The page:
Updated: Aug 4, 2022
On September 20th, we arrived at a Thousand Trails campground in Hohenwald, TN called Natchez Trace . We were lucky enough to score a great site on the beach of a pretty lake. We enjoyed looking out our front window and seeing the peaceful water. Simba also seemed to enjoy the view from the dash during his daily nap. Every morning the friendly resident Muscovy duck could be seen gliding across the water or preening his feathers on the beach.
The Natchez Trace Parkway, also a National Park, is a scenic 444 mile-historic road that runs through Tennessee, Mississippi, and Alabama. There are several marked stops along the parkway that have historical significance. American Indians, European settlers, slave traders, soldiers, and future presidents once traveled this route which is also known as "Old Natchez Trace". We checked out a few of the landmarks near our campsite during our stay. We also hiked some trails and came upon a nice waterfall called Jackson Falls.
Pat took the kayak out on the lake and caught some fish, too!
Day Trip to Nashville
The campground was only about 1.5 hours from Nashville, so we decided to spend a day exploring the city. Pat had travelled to Nashville a few years ago for work, but I had never been there. There was a lot to see and do in the city. We did a lot of walking and had lunch at a pet-friendly establishment called Frothy Monkey. They even provided a cup of sliced apples for Myah!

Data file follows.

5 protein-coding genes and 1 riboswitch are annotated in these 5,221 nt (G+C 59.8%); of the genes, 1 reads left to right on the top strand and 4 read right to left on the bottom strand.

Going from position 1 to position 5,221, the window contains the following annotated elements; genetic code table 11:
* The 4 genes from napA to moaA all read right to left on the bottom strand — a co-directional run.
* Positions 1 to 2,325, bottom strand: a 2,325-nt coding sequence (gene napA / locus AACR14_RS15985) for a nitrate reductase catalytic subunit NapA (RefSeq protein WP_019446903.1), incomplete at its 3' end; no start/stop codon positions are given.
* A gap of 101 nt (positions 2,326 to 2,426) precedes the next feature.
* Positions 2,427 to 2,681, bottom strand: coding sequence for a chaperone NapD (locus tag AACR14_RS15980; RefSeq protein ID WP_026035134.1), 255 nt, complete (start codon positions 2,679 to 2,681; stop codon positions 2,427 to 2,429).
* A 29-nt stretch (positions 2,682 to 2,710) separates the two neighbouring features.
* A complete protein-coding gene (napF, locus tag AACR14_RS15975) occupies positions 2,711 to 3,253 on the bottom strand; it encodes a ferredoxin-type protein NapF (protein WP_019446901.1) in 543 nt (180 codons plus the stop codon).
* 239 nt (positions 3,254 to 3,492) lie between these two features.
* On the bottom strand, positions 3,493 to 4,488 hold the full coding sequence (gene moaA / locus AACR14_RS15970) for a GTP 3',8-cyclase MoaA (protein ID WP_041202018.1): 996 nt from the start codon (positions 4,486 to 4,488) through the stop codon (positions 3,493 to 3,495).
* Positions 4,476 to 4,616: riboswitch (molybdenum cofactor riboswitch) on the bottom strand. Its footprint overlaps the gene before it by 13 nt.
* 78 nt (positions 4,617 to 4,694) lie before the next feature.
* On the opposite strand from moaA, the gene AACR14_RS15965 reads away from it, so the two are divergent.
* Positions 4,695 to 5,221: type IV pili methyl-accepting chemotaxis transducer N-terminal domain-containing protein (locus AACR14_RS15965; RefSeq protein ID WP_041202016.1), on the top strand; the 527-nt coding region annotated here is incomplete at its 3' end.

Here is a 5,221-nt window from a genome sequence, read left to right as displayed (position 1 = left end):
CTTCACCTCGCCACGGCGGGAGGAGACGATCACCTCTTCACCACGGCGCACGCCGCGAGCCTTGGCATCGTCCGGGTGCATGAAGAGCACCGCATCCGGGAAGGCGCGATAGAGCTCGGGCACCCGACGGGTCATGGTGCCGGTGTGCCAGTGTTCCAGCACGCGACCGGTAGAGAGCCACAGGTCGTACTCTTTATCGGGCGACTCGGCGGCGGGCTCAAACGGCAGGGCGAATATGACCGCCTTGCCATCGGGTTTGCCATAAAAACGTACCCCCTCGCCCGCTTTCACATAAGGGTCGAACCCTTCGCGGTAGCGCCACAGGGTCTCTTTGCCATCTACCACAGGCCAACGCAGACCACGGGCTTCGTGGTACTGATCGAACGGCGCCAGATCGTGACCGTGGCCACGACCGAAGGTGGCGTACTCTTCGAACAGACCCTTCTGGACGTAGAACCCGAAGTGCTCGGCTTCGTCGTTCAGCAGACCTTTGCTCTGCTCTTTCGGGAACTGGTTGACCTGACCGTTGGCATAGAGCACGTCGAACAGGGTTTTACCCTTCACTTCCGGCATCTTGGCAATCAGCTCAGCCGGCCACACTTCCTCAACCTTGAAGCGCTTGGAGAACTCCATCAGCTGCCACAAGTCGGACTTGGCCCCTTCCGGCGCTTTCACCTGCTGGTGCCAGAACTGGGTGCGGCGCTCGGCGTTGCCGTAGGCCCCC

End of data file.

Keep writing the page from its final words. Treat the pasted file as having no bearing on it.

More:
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Hidden Cove RV Campground in Arley, AL was our next stop on September 28th for a 4-night stay. This campground is situated on the crystal clear waters of Lewis Smith Lake. We were told that this is the cleanest lake in Alabama. We took the kayak out for a short paddle one day on this man-made reservoir.
We did a couple of excursions during our stay in Alabama. We went to the148-foot sandstone Natural Bridge, the longest natural bridge east of the Rockies. The enormous bridge was set in a park with hiking trails and a creek. We spent about an hour exploring the area and taking pictures.
Ave Maria Grotto, is another attraction that was near the campground in Cullman, AL. I found this place utterly fascinating. We strolled through a peaceful garden of miniature replicas of actual religious buildings from around the world. They were placed throughout a landscaped hillside on the grounds of the St. Bernard Abbey. It was truly amazing that these small buildings were the work of a Benedictine monk, Brother Joseph Zoetl, O.S.B.,who lived and worked in the abbey in the late 1800s. Pat and I watched a video in the gift store that depicted the life of this talented man. The many pictures I took don't do this amazing place justice.
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